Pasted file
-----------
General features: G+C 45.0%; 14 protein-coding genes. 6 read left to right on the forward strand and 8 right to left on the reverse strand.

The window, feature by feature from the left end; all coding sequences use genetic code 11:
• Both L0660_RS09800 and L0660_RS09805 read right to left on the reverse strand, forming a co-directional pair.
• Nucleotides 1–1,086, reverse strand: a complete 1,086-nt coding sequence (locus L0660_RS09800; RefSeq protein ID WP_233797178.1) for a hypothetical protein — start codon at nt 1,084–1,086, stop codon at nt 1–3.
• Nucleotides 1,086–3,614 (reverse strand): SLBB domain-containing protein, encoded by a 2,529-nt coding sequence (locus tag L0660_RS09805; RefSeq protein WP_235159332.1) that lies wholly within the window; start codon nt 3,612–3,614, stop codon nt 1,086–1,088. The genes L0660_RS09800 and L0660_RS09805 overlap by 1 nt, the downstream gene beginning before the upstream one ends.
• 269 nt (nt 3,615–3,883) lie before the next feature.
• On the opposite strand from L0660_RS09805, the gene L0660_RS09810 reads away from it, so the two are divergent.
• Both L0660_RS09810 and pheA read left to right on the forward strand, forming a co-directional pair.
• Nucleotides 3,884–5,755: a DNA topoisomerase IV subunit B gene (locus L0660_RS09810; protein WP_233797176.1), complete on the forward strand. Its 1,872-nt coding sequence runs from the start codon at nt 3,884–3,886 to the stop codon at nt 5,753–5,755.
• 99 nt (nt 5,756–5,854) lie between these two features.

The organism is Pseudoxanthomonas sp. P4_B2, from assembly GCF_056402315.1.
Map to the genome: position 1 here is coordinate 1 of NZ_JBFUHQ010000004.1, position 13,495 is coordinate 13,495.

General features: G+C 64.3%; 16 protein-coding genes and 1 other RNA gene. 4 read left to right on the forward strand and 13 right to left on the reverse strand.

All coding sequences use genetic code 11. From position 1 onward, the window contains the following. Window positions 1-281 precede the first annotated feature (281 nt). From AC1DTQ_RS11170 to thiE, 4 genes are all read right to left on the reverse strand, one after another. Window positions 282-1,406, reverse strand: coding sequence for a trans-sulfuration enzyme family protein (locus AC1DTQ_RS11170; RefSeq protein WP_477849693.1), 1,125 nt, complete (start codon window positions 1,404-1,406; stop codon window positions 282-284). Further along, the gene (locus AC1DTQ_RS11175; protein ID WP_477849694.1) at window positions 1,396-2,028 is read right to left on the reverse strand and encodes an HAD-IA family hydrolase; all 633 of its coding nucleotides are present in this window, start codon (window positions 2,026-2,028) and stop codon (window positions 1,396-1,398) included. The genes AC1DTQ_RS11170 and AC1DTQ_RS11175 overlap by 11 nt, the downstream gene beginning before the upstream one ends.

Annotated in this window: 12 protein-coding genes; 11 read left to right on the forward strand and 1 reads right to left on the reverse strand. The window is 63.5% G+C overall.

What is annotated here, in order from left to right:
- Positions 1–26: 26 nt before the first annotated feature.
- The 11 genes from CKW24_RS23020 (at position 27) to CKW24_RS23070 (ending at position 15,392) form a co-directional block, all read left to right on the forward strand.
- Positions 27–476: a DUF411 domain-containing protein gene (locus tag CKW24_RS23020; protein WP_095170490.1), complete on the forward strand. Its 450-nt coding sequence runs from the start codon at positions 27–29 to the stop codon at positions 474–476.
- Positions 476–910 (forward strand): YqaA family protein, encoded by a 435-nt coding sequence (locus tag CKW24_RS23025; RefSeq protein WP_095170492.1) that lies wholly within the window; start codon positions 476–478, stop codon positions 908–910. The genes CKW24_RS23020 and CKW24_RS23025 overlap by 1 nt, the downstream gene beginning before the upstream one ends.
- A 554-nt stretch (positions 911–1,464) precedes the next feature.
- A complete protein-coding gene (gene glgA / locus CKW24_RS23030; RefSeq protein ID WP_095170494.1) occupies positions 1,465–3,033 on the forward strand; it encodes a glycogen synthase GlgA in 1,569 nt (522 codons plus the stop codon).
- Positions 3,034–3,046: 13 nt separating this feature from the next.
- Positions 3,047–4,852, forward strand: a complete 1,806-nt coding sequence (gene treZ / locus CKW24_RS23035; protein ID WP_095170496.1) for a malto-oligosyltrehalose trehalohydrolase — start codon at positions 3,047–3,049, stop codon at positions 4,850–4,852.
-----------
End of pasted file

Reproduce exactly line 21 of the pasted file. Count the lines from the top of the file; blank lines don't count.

- A 554-nt stretch (positions 911–1,464) precedes the next feature.